Transcript

Sister Marlene Pinzka, patient: My cell phone rang and it was Dr. Zerbe and he said, "Can I talk to you?" He said, "You know, they found cancer."

I grew up in a small town in western Minnesota, and after college and a year of teaching in Minneapolis, I joined the Franciscan Community. So I'm a member of the Sisters of St. Francis. I've been a college professor for almost 30 years.

A lot of people say, you know, I teach mathematics, but I always said I teach students. When I joined the Franciscan Community, I had a physical and shortly before I came for my physical, I got a letter in the mail asking if I would be part of the molecular breast imaging study.

Being in a place where I can be part of the technology that found the cancer early and part of an institution that is constantly doing research to give me the best possible options for a cure and for the prevention of cancer in the future is a real gift.

I'm halfway through radiation, and that's been going very well. I can just be very, very fortunate that my breast cancer was found very early and is treatable.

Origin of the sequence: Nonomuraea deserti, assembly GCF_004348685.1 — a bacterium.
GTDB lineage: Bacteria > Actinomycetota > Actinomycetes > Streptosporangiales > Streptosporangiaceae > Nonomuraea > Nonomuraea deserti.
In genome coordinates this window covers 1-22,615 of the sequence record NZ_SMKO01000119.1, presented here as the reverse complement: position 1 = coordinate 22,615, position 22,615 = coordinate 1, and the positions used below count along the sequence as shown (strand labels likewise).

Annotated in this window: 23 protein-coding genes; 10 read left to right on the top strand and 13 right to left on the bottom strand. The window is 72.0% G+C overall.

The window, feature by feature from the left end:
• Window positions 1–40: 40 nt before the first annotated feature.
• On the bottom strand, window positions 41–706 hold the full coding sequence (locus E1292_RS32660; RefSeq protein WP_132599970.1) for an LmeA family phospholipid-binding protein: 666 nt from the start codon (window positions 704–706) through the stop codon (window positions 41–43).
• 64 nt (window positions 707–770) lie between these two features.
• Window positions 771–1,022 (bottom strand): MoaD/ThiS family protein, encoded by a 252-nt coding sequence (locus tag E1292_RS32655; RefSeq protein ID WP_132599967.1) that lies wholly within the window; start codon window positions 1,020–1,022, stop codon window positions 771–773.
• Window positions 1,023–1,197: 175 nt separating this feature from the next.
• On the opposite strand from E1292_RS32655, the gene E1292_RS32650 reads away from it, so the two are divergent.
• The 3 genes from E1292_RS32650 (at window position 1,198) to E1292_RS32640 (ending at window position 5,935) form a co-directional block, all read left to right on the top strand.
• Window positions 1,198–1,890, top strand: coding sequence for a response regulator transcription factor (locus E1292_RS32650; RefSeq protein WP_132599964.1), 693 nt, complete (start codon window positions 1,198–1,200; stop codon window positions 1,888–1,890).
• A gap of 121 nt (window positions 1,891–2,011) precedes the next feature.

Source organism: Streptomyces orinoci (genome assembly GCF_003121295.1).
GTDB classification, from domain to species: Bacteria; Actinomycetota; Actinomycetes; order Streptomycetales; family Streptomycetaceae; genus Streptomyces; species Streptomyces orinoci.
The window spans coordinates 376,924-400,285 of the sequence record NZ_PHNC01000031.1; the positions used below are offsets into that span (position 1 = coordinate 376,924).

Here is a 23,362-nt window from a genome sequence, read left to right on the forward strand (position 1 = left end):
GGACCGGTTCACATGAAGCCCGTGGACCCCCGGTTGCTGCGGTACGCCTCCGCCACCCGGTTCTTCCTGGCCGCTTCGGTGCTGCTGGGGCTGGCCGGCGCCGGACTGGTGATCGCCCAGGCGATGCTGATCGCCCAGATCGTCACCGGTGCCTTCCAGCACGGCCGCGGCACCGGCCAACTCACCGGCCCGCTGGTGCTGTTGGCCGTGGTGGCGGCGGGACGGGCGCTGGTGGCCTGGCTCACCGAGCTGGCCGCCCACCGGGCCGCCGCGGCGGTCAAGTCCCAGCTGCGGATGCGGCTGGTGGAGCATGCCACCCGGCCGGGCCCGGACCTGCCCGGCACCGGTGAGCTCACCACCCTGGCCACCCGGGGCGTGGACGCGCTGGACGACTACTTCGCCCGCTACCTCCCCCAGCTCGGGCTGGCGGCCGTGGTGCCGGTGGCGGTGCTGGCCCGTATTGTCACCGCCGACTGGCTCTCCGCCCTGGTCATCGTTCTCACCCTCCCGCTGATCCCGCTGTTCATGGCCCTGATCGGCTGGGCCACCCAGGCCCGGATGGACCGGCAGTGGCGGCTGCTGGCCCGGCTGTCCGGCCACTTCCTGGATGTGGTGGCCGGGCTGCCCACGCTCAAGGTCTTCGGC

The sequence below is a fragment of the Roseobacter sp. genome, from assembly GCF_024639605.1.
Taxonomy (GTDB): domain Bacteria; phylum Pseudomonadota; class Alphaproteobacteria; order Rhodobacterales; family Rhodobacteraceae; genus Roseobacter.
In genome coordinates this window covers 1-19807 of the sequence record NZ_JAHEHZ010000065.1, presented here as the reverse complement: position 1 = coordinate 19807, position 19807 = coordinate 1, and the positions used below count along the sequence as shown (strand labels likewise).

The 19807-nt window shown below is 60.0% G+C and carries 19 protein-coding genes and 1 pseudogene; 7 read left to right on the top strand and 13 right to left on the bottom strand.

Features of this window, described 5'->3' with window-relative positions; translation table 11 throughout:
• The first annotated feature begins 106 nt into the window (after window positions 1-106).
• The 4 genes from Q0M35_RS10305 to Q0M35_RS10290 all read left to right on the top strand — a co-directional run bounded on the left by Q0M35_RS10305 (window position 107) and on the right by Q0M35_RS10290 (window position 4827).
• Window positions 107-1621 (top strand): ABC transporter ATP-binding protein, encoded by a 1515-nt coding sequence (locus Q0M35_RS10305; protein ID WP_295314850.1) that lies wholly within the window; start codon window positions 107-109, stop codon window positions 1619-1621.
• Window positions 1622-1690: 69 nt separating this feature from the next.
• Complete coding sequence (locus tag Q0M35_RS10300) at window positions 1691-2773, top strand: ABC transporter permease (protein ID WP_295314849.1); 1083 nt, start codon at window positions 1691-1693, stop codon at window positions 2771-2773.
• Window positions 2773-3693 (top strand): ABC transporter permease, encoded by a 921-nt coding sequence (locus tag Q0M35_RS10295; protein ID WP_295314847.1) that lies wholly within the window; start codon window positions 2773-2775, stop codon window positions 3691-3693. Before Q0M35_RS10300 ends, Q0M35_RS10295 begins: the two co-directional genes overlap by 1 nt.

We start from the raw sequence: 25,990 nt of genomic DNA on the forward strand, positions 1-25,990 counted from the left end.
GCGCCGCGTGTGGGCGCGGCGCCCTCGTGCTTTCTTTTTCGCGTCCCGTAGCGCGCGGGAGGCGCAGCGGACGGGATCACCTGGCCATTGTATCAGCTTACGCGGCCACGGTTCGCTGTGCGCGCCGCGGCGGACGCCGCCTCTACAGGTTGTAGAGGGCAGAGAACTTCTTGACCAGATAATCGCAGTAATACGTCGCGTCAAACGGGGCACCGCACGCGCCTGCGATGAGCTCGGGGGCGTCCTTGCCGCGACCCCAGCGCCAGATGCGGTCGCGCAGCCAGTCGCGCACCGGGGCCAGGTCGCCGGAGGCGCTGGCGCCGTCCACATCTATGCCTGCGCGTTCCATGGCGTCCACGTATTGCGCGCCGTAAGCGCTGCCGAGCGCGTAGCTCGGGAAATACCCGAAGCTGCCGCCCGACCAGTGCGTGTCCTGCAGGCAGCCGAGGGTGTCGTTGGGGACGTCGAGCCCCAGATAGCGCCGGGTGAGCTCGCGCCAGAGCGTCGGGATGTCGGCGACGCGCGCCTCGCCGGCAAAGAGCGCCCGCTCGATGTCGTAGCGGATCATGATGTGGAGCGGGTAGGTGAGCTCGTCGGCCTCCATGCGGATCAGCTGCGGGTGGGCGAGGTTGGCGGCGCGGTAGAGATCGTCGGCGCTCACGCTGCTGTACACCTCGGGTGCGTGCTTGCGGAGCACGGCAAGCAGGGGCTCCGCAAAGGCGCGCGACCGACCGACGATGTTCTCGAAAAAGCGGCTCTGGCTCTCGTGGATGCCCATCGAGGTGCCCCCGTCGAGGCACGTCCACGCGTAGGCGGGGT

All the way along, the care has been incredible, and sometimes it's the little things. In fact, I remember saying to them, "Do you have comment cards like restaurants do? Because," I said, "I'd give you all a perfect 10."

I mean, I think it's surprising to a lot of people that Mayo is nonprofit. Your money is really going for research. You don't have to worry about it being misused in any way. If they have the money to do the research, that's going to benefit not only people who come to Mayo but people throughout the world. I have nothing but praise for Mayo.